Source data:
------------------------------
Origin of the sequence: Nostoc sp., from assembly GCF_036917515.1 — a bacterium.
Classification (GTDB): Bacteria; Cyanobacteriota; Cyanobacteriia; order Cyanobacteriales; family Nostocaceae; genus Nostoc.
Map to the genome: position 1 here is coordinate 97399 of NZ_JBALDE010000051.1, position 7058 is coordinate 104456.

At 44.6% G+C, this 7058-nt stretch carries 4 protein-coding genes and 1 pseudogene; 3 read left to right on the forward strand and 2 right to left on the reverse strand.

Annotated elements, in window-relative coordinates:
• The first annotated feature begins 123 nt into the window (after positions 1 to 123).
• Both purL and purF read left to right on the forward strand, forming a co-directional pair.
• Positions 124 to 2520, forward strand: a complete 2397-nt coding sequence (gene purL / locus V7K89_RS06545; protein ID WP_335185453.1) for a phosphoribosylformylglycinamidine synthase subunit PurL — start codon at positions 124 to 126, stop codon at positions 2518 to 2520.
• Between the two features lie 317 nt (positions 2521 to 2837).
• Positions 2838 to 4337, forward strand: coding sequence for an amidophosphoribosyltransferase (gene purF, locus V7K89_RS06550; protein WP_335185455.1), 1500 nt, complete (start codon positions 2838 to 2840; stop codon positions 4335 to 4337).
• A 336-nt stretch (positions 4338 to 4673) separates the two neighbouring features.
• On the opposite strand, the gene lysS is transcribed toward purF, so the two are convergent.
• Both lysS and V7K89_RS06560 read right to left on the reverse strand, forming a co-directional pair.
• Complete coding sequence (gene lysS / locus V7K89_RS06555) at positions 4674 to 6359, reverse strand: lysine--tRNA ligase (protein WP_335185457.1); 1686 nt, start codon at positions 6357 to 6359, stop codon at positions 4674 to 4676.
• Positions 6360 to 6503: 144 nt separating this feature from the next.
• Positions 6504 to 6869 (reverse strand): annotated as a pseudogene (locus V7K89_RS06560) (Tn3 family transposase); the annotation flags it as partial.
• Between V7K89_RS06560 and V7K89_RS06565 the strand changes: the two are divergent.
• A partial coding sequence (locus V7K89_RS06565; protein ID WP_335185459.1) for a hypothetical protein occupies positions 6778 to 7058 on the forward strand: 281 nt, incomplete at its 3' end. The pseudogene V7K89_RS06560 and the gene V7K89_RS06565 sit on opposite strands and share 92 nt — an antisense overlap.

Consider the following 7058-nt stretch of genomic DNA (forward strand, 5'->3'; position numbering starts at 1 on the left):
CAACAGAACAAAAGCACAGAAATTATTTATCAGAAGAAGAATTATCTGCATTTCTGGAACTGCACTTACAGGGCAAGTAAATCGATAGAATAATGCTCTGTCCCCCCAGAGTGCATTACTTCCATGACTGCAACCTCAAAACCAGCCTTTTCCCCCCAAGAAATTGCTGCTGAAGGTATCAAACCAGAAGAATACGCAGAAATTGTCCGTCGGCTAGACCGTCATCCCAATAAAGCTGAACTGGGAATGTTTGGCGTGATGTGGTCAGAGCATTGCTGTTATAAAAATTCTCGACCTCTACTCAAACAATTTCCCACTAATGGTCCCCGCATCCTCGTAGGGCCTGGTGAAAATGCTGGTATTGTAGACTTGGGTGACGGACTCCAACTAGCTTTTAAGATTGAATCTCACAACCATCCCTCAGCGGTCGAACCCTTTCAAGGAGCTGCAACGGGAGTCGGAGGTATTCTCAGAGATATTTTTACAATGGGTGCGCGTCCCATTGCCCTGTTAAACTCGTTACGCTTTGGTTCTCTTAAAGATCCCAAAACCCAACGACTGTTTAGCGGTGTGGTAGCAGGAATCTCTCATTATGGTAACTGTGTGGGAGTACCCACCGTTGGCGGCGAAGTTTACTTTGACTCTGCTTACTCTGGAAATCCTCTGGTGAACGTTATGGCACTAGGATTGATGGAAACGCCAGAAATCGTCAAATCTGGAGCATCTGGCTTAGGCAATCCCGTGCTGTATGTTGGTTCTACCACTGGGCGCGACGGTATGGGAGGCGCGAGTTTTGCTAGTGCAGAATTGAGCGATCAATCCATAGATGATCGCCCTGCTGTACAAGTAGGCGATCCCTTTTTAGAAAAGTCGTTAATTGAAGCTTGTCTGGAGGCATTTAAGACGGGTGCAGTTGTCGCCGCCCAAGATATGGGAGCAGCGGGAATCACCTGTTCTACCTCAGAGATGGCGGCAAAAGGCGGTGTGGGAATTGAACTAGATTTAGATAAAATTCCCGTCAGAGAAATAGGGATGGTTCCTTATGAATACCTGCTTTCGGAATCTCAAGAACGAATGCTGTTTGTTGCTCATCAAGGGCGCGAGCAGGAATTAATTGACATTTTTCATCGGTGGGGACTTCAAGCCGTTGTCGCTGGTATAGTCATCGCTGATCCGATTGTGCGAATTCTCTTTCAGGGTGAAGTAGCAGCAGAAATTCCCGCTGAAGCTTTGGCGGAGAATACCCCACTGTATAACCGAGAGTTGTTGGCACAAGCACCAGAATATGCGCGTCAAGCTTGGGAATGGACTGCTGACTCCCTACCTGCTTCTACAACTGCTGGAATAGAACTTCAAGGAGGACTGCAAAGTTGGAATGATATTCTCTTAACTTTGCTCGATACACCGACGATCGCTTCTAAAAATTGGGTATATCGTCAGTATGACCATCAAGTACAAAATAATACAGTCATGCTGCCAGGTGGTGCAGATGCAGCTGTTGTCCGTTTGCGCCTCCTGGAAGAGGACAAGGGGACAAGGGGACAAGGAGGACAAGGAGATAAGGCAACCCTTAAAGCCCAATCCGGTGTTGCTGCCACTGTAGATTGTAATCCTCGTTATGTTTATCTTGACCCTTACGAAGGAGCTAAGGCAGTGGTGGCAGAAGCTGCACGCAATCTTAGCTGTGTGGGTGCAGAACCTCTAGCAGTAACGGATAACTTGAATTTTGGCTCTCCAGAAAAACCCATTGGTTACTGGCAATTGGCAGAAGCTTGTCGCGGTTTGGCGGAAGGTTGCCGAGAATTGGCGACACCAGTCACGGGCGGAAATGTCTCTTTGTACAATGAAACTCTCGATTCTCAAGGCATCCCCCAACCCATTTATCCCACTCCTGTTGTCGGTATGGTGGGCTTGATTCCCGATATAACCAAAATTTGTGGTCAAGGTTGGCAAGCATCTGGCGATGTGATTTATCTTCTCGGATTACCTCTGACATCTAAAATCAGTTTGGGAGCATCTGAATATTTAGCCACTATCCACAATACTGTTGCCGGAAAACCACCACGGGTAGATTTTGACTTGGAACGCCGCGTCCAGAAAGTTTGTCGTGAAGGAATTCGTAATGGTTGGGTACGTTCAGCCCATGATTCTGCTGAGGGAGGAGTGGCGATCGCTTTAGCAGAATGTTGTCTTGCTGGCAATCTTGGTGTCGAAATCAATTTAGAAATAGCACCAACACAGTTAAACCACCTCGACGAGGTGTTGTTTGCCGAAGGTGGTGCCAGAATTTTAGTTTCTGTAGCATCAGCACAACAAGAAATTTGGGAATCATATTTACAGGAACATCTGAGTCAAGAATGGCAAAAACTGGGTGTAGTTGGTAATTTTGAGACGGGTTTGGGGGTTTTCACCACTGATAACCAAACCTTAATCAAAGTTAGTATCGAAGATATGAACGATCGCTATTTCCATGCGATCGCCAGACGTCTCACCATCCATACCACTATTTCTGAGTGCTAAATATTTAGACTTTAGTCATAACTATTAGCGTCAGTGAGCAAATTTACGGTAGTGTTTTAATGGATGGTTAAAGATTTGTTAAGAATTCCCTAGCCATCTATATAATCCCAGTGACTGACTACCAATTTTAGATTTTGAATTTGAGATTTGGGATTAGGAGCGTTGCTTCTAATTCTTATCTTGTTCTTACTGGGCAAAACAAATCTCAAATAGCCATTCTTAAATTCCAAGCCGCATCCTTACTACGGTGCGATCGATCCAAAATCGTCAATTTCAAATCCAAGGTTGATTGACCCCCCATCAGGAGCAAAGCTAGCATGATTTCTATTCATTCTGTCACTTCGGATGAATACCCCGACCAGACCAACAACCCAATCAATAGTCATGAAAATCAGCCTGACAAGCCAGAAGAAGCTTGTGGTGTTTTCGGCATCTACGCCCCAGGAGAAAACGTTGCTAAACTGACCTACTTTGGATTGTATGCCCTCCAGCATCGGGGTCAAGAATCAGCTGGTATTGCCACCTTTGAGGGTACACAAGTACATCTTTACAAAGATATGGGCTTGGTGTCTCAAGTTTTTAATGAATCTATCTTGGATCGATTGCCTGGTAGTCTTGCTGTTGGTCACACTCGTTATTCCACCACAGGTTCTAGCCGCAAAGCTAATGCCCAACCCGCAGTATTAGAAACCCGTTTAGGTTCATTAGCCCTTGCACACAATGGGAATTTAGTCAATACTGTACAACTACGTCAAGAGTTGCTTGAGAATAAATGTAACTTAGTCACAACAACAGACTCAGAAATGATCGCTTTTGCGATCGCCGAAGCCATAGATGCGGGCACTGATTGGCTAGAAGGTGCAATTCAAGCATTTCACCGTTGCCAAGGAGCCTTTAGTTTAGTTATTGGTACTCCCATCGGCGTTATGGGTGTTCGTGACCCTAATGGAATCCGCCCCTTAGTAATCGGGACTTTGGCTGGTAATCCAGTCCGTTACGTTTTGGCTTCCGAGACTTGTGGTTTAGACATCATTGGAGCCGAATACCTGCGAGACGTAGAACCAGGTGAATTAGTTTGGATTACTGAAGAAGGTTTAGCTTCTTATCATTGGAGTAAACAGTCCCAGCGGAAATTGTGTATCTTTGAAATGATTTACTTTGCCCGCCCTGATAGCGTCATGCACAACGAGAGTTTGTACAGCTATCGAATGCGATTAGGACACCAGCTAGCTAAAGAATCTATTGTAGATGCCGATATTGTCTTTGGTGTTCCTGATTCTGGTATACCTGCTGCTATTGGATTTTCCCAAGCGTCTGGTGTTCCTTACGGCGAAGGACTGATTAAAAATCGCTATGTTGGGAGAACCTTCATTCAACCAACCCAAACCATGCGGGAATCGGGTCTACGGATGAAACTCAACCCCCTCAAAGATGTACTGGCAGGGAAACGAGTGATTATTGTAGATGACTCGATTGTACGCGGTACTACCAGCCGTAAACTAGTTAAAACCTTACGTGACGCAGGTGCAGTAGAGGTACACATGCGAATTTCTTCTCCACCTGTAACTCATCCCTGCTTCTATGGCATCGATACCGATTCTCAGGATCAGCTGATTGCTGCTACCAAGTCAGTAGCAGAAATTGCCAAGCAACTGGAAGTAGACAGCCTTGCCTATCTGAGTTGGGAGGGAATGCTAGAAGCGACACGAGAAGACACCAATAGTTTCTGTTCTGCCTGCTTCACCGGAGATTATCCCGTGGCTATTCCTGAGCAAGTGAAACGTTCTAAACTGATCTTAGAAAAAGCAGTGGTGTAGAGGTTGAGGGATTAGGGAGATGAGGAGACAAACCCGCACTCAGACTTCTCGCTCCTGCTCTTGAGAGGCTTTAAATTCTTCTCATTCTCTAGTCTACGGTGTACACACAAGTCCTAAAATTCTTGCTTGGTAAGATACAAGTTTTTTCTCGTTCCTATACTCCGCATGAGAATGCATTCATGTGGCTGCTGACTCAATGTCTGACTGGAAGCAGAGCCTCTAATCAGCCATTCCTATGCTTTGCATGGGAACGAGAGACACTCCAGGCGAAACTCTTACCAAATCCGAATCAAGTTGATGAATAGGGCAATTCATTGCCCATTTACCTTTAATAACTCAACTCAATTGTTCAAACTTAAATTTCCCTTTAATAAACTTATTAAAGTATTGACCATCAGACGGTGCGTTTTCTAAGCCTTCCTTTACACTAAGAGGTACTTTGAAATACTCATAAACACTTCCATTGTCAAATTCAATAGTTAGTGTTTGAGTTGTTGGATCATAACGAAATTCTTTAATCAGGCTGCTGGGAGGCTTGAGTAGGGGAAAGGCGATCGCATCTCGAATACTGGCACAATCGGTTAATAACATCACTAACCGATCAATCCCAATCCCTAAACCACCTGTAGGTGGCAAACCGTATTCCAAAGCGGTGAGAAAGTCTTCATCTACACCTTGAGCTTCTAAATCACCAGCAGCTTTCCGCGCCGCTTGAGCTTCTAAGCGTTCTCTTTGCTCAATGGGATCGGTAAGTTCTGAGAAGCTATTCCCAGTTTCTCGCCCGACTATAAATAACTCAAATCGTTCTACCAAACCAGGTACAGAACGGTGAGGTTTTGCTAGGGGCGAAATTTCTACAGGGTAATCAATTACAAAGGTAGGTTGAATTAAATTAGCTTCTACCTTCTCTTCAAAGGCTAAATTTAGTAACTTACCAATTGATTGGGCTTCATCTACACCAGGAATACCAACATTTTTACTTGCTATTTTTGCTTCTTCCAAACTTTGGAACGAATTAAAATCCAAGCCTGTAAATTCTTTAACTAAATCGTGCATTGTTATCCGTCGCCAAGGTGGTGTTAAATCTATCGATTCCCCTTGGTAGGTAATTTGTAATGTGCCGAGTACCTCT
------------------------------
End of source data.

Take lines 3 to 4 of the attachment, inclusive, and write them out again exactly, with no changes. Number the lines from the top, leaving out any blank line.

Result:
Map to the genome: position 1 here is coordinate 97399 of NZ_JBALDE010000051.1, position 7058 is coordinate 104456.

At 44.6% G+C, this 7058-nt stretch carries 4 protein-coding genes and 1 pseudogene; 3 read left to right on the forward strand and 2 right to left on the reverse strand.